Firestone Building

Firestone Building at the corner of Mulberry and Union Streets on April 12, 2019. Tim Bath | Kokomo Tribune

The Firestone Building, which in recent years has gone from a place of possibilities and optimism to now the most recognizable example of developer Jeff Broughton’s rocky stint in Kokomo, remains on the market.

The downtown structure, and its 29,658 square feet that comprise a chunk of a city block, is listed at $850,000. Selling the building is realtor Gena Martin, who said she has received “some interest off and on.”

“I have had out-of-town agents working for developers and out-of-state investors ask about the property,” she noted. The building was initially listed in early 2018 for $959,900.

Martin, when asked for more information about the agents and investors, said in an email: “Not much more info to give. Just the inquiries I get. No definite interest as of now.”

The building's potential as a downtown landmark have long been salivated over by many in Kokomo. Others have been more skeptical.

But its long-term future – after a recent past that once held enough promise to bring former Gov. Mike Pence to the Firestone Building for a tech firm expansion that was never fully realized – remains in limbo.

Still hanging on the building’s northeast corner is a blue sign whose upper half is bordered by LED lights that would, if turned on, illuminate orange letters spelling “Firestone PLAZA.” The sign duplicates the original that was on the building in the 1930s.

“The Mark of Quality,” is printed in small white letters near the top of the sign, underneath an orange capital F.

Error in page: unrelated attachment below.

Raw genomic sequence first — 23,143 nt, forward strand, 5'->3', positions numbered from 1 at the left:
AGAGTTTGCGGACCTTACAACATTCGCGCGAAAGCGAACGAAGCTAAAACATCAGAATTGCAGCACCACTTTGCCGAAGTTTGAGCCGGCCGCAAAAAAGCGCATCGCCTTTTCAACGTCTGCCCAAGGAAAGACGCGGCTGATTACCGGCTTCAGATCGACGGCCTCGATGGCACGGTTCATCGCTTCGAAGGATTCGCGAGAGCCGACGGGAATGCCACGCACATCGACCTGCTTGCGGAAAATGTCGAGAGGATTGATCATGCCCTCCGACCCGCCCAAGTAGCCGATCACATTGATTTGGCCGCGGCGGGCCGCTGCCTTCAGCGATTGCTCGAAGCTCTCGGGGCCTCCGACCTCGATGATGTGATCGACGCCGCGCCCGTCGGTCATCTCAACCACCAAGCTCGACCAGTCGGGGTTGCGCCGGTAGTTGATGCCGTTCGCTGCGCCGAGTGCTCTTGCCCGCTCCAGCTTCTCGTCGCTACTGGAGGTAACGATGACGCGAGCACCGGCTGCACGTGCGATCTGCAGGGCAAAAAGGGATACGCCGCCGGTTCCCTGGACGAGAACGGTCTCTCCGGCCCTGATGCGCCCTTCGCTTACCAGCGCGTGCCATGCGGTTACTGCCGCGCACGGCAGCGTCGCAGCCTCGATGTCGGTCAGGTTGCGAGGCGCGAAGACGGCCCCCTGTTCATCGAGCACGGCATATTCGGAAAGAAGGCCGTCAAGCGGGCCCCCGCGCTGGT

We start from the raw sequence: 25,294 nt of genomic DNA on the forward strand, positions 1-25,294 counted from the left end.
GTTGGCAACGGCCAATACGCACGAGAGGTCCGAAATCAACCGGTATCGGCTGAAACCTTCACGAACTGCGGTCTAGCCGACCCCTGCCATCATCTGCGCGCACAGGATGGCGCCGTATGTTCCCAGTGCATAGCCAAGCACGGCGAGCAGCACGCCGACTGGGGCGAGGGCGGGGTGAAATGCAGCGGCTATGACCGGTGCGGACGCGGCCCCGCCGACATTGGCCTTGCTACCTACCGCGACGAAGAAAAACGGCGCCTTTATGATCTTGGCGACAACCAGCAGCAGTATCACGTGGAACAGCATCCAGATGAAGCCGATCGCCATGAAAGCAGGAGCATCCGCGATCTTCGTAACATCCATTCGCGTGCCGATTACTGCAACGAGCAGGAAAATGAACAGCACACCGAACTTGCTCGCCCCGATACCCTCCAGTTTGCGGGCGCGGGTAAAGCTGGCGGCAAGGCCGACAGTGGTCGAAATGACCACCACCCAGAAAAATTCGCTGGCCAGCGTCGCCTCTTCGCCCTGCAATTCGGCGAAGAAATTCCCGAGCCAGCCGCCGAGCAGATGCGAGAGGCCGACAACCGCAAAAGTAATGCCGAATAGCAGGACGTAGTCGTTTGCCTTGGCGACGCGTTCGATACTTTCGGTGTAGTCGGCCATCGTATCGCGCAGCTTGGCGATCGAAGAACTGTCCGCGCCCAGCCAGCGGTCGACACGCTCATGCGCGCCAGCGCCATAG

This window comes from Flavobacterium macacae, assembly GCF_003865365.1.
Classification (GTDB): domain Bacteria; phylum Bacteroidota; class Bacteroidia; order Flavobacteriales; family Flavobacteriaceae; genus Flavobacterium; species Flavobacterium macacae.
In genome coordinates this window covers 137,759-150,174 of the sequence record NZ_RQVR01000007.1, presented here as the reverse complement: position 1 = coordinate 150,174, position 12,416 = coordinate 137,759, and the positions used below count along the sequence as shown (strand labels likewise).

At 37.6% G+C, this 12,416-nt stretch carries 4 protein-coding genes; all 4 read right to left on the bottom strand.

Hanging off the bottom of the sign is an addition that promises nonexistent places to get coffee and lunch.

Excitement about the building was often stoked by Broughton, who marketed the site as a future downtown centerpiece that would serve as the vibrant home to various Kokomo organizations and businesses.  

Numerous tenants did at one point call the Firestone Building home – some examples include an Indiana University Kokomo art gallery, tech firm Nexient and the Indiana Behavior Analysis Academy (IBAA) – although each one eventually vacated the property.

Structural concerns have long plagued the Firestone Building. The most public example came in July 2017 when IBAA owner Lisa Steward told the Kokomo Perspective that her move-in date was delayed by several months after Broughton failed to obtain necessary permits.

When the IBAA moved in, Steward told the paper, it dealt with frozen pipes and falling ceiling tiles she believes were caused by water damage that resulted from poor work done by unlicensed plumbers.

Martin, however, told the Tribune this week that “most issues have been remediated.”

“It’s in better condition,” she said. “Like any property that has sat for a lengthy period of time there will be renovations that are needed.”

During his time in Kokomo, Broughton also promoted his vision for the building’s roof, which included laying down turf, hosting summer movie nights and implementing a “seasonal restaurant.”